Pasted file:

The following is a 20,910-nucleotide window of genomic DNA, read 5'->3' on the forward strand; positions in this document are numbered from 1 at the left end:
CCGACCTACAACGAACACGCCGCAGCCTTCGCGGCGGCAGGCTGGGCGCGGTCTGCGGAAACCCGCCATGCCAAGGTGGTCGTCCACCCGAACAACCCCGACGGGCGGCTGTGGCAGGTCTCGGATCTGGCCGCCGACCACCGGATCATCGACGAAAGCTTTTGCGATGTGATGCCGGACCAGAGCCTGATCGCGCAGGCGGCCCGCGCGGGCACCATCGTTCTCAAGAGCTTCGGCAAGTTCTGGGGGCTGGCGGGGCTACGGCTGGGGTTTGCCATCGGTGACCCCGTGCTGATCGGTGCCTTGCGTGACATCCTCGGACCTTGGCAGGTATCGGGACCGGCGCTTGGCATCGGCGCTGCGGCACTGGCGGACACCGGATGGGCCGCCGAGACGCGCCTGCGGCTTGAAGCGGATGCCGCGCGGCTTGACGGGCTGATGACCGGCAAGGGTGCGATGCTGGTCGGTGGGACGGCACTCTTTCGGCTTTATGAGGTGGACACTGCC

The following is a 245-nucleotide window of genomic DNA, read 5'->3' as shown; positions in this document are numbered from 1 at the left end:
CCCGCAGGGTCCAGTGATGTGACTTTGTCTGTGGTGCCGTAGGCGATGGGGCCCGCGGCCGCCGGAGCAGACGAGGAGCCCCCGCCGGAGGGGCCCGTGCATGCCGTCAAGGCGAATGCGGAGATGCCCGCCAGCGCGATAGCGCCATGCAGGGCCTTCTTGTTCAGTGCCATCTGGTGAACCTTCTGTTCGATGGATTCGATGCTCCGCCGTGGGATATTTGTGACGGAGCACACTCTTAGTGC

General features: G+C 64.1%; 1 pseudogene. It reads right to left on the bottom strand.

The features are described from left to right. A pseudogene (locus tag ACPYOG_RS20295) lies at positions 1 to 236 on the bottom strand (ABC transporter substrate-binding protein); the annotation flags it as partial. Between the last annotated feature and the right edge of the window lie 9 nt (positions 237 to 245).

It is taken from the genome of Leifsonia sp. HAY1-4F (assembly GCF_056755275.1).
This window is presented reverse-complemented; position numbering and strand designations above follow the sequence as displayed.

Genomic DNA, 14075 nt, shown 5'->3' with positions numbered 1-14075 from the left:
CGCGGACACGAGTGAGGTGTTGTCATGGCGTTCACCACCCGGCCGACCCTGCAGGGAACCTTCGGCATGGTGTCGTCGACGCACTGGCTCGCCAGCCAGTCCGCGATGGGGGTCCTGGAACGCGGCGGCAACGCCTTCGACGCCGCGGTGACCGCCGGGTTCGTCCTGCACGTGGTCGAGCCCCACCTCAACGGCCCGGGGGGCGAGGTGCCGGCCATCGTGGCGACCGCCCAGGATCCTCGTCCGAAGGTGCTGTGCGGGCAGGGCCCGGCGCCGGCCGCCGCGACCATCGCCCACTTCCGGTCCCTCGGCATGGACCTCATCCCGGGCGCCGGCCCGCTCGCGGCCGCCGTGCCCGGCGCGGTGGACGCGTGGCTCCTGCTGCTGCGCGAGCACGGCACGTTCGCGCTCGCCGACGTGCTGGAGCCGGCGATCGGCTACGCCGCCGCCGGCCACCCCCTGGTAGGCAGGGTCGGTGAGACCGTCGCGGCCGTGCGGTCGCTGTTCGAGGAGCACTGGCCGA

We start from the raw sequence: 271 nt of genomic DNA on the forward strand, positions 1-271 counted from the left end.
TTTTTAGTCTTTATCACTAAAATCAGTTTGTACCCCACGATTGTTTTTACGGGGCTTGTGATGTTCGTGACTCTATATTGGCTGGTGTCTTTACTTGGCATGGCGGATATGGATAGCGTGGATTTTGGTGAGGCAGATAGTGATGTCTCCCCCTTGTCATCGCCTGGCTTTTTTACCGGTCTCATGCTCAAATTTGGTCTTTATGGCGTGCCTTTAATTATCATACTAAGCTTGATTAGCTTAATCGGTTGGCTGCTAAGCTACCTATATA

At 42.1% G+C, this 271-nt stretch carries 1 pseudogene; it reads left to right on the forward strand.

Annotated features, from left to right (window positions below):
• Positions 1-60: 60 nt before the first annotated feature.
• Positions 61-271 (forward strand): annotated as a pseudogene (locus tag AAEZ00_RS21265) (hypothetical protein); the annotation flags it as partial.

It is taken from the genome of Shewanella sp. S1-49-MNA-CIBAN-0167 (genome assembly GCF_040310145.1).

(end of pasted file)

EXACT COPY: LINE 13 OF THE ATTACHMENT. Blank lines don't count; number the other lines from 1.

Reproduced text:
At 42.1% G+C, this 271-nt stretch carries 1 pseudogene; it reads left to right on the forward strand.